We have integrated but it is increasingly difficult to actualize that integration. Integration in general has not improved our situation. Some Black students still experience negative treatment. Integration at the college level is strong at this point, but we are still not fully functional. In some cases integration is worse off than it has ever been. Integration has been hampered by the inability of minorities to get loans and scholarships. When we do get loans we end up being in debt for life almost. In urban areas integration is slow to take place in high schools and elementary schools, so that when students make the transition to college it’s more difficult to make the adjustment.

            Things have changed, but much remains the same, since James Meredith’s integration of “Ole Miss.”

***

Mr. Willis is a Senior Columnist and Political Analyst for The Mid-South Tribune ONLINE and the Black Information Highway. He is the author of twenty-three books, fifteen professional journal articles, a number of magazine articles, and over 300 newspaper articles. His books can be reviewed at http://www.jaythomaswillis.com. Email him direct at jaytwillis@gmail.com . For more on Jay Thomas Willis, travel on the Black Information Highway at www.blackinformationhighway.com  . Welcome, Travelers!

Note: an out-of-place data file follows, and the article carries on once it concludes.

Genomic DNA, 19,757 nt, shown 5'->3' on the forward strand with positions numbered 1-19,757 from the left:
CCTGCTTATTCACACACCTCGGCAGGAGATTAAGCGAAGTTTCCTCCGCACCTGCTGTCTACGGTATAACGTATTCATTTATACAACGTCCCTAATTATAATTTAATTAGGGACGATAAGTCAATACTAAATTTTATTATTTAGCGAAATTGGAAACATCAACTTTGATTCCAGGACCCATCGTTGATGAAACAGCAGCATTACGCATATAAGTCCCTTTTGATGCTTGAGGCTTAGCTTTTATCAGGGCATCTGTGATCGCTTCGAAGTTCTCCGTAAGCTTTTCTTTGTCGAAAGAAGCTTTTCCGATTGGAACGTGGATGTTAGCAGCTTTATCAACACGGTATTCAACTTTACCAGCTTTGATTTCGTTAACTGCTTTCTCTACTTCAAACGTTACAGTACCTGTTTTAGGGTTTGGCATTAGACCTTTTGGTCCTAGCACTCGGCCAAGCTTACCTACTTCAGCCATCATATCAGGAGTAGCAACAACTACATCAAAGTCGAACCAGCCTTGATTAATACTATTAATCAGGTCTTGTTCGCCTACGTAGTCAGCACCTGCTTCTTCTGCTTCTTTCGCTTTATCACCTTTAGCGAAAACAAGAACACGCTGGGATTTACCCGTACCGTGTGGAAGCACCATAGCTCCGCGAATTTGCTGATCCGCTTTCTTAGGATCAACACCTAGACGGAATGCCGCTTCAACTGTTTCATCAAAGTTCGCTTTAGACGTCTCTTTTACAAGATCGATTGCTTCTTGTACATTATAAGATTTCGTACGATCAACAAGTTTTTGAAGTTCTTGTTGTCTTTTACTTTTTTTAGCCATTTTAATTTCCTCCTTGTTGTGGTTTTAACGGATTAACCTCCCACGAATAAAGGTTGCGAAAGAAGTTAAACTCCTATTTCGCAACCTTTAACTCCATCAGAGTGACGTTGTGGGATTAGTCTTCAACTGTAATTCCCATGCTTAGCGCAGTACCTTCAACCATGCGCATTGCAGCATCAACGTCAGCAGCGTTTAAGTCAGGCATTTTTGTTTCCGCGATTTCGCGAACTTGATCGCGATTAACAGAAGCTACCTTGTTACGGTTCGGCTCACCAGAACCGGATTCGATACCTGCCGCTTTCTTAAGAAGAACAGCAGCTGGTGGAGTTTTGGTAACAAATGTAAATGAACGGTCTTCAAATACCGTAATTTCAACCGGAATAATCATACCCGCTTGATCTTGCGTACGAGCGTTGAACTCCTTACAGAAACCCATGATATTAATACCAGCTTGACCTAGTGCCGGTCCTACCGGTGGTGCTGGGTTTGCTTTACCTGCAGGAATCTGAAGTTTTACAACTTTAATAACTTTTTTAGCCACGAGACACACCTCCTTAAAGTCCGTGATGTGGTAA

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About blackinformationhighway

Arelya J. Mitchell is an award winning journalist, editor-in-chief, publisher of The Mid-South Tribune and the Black Information Highway. She holds degrees in journalism and political science (specializing in international relations, comparative politics, and political analysis)
This entry was posted in African Americans, African Americans in politics, Black Democrats, Black Information Highway, Black Republicans, James Meredith, Jay Thomas Willis, Mid-South Tribune ONLINE, race in America, Social and political Commentary and tagged , , , , , , . Bookmark the permalink.